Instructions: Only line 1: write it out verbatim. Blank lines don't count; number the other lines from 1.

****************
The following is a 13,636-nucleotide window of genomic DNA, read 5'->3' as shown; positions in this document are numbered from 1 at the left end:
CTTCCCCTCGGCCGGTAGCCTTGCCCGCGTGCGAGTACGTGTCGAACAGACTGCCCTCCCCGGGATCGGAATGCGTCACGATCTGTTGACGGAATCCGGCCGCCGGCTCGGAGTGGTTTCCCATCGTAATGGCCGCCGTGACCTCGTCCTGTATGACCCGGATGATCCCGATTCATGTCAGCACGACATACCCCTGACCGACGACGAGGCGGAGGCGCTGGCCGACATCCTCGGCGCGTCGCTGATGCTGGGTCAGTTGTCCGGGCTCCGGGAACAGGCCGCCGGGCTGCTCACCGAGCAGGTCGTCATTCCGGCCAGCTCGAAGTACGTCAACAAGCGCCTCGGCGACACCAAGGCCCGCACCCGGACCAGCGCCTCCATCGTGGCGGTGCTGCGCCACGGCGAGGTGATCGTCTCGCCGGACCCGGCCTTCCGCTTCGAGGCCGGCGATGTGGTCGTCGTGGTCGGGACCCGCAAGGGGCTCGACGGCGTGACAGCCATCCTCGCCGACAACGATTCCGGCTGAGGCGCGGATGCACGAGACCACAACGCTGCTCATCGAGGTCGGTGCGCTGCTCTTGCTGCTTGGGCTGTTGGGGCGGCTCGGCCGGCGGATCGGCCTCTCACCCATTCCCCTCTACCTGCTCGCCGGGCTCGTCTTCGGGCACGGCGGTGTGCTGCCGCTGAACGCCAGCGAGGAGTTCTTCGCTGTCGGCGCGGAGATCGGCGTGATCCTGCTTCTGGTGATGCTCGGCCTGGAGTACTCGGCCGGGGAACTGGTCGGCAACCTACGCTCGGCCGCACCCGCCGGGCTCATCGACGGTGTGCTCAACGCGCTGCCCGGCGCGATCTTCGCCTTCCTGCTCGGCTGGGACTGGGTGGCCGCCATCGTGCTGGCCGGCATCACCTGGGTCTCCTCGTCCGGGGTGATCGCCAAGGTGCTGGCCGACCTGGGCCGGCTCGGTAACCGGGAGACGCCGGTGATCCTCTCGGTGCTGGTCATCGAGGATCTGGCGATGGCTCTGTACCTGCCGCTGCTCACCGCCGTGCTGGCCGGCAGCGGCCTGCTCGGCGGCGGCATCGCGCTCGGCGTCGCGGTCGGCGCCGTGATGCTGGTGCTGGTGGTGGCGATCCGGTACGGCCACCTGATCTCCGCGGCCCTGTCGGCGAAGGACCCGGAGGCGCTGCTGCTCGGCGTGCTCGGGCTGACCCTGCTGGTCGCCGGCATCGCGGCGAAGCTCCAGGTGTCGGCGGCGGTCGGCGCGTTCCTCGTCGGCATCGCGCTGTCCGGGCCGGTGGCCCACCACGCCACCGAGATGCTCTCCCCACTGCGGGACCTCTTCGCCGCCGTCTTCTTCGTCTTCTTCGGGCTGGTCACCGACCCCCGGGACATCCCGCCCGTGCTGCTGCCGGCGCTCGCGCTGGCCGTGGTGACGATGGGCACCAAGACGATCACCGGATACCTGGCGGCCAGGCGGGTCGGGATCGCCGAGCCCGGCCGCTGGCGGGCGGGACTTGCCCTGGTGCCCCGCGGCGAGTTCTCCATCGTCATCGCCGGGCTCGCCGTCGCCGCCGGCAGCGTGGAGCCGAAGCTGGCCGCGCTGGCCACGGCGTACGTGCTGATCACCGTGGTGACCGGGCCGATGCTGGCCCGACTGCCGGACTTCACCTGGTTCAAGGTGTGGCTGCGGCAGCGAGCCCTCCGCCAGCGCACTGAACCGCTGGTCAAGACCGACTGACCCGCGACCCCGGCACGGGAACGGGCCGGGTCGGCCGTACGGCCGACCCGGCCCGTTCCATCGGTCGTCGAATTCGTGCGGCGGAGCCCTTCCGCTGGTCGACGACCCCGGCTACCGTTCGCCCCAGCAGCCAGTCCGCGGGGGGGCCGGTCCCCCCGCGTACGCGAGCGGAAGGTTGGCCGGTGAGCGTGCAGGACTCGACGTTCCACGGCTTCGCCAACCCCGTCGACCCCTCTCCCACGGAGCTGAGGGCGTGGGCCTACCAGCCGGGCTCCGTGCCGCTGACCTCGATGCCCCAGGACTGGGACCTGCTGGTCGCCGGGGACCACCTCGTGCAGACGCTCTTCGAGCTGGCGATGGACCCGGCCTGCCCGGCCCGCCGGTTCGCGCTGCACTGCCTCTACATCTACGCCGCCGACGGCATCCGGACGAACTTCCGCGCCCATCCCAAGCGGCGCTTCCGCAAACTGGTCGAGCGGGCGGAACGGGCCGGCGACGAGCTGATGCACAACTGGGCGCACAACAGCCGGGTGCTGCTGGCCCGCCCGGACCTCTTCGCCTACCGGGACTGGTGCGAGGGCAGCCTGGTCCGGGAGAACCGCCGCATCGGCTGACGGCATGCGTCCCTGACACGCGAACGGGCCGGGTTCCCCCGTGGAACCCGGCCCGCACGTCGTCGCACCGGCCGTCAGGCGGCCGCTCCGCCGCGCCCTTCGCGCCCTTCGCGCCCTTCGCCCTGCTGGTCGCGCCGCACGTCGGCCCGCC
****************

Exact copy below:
The following is a 13,636-nucleotide window of genomic DNA, read 5'->3' as shown; positions in this document are numbered from 1 at the left end: